Tag Archives: Ghidorah the Three Headed Monster

My Thoughts on: Invasion of Astro-Monster (1965)

As my quest to see more of King Ghidorah continued, I decided to watch Invasion of Astro-Monster, another film to feature a certain three-headed flying space dragon (I love saying that). This is the second film to feature King Ghidorah and while I did enjoy it, I didn’t like it as much as Ghidorah, the Three-Headed Monster. The story is set in the near future and sees humanity make first contact with an alien race, the Xiliens, on Planet X (a previously unknown moon of Jupiter). Claiming to be under constant assault from King Ghidorah, the Xiliens beg for the use of Godzilla and Rodan to keep their small planet safe. It seems like a straightforward situation and a reasonable request, but this is a Godzilla film and nothing is quite what it seems.

One of the things that sticks out to me right away are the Xiliens themselves. Even if I hadn’t read the film summary beforehand, I would’ve been immediately suspicious of the Xiliens, simply because of their appearance. From their stiff mannerisms, to the fact that you can’t see their eyes, everything about these aliens screams “Do not trust them!” Therefore, there’s very little surprise when the double-cross occurs. The other giveaway? That first fight between Godzilla, Rodan, and King Ghidorah is over way too quickly.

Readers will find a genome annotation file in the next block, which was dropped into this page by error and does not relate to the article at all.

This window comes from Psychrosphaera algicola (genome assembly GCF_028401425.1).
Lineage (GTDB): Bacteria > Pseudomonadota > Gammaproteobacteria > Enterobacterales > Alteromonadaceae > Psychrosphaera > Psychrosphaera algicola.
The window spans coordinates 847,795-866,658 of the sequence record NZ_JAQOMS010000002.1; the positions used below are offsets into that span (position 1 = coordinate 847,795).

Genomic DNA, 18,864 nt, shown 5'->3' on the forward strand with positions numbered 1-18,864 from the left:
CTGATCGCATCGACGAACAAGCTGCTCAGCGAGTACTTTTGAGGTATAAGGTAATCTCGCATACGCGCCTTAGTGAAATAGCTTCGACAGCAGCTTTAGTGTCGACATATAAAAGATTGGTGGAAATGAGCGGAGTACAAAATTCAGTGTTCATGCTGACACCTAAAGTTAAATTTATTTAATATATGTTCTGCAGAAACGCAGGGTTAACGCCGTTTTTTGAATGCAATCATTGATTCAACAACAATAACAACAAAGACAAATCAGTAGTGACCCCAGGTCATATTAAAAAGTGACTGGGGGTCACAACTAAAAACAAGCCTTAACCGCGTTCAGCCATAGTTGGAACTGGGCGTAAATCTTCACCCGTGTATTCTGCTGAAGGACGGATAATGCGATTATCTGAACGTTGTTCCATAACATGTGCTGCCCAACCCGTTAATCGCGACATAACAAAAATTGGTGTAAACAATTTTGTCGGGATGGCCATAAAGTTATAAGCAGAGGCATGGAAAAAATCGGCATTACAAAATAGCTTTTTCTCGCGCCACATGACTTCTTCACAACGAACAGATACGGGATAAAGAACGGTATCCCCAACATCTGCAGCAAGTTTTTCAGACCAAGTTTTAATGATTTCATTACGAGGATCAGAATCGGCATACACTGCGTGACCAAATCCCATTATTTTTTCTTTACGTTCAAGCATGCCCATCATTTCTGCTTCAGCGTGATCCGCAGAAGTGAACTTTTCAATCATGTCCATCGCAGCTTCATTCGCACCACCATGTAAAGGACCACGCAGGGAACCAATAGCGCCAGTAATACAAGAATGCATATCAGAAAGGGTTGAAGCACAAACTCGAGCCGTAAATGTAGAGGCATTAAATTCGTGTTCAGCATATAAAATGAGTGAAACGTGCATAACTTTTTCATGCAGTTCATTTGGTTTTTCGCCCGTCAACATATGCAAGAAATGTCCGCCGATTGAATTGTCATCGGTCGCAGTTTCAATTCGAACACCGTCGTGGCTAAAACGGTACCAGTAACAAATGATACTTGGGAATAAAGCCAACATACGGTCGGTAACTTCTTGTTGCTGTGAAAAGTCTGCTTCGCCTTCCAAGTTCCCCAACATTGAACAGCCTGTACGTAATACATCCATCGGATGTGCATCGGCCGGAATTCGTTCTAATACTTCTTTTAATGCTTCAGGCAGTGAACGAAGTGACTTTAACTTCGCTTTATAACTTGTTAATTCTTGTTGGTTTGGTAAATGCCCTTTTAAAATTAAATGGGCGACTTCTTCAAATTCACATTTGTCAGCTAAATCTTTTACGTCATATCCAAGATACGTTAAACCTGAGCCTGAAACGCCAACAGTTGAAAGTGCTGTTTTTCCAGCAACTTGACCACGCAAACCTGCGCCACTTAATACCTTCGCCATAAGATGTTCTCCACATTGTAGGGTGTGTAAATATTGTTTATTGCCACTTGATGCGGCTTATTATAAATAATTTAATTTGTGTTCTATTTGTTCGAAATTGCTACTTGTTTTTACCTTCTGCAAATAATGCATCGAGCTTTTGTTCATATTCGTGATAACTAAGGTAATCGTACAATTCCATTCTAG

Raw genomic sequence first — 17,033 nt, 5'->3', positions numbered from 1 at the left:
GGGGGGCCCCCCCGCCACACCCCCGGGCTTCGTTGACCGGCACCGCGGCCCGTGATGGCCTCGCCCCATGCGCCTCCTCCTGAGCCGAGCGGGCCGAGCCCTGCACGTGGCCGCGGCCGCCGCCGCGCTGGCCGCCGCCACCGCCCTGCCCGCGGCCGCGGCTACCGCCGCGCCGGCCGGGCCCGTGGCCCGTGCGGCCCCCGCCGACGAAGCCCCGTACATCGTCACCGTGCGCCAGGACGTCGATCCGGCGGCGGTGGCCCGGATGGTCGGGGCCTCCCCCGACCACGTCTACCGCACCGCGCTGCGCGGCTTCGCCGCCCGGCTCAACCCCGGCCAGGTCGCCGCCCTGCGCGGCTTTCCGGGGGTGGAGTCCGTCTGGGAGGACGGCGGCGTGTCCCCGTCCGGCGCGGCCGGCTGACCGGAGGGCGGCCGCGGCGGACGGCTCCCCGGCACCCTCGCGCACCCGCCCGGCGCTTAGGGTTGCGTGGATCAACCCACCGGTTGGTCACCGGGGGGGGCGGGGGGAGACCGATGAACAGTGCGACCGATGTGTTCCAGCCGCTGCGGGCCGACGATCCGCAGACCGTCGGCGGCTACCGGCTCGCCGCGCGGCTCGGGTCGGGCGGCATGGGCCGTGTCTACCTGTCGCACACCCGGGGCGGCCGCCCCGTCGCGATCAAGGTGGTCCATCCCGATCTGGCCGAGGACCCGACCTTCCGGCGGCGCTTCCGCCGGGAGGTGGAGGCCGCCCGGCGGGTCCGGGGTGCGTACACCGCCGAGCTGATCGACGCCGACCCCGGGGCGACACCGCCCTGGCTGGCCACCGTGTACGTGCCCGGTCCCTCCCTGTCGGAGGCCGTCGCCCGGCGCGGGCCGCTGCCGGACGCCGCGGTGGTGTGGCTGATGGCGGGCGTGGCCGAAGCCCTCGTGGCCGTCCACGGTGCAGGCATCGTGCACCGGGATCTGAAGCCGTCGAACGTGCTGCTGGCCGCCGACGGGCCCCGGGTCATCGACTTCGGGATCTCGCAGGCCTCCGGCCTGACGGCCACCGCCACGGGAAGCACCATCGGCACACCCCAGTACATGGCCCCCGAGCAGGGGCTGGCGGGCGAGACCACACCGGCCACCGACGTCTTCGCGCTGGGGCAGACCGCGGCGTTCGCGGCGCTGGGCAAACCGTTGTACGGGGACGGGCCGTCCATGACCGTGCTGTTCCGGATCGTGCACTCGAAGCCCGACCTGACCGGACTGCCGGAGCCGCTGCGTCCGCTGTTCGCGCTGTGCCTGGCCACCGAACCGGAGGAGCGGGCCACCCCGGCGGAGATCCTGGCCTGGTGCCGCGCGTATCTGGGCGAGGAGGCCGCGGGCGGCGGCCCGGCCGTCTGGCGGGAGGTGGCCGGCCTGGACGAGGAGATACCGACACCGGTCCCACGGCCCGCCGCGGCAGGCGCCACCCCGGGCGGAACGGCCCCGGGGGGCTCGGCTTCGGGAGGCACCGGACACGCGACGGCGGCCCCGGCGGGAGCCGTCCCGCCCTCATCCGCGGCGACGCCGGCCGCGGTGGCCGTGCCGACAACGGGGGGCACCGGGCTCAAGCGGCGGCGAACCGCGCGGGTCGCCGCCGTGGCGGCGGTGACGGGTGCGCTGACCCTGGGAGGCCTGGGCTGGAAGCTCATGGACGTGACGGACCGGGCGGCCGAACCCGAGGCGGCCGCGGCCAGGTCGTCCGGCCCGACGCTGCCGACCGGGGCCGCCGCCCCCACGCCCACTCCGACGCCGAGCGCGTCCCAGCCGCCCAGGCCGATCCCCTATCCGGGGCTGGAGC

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Another detail that I found more awkward than anything is the presence of Astronaut Glenn (Nick Adams) in the story. I hope this doesn’t come out wrong, but it was more than a little jarring to look at the movie and suddenly realize there’s a non-Japanese character in the mix (the ONLY such character, I might add). Maybe I just found it awkward because all of Glenn’s lines are dubbed in Japanese, it’s just something I wanted to comment on.

I did find the monster action to be quite satisfying, though I was also sad when Godzilla and Rodan were left behind on Planet X. You could literally feel the monster’s sadness at realizing they’re being left in a strange place. Again, it amazes me that these monsters could wring such feelings out of me considering they’re men in rubber suits (more or less).

As I mentioned before, Invasion of Astro-Monster is an enjoyable film, with plenty of monster action for everyone. However, it’s just not as good as other Godzilla films that I’ve seen. Let me know what you think of Invasion of Astro-Monster in the comments below and have a great day!

See also:

My Thoughts on: Ghidorah, the Three-Headed Monster (1964)

My Thoughts on: Godzilla: King of the Monsters (2019)

Film Reviews

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My Thoughts on: Ghidorah, the Three-Headed Monster (1964)

Ever since I saw King Ghidorah in Godzilla: King of the Monsters earlier this year, I knew that I would have to check out the original Godzilla films (aside from the original, which I’ve already seen), and at the top of my list was Ghidorah, the Three-Headed Monster, the film that introduced the three-headed flying space dragon to the Godzilla story. For whatever reason, I’m just drawn to this particular monster, even before I knew who he was, pictures of King Ghidorah stood out to me.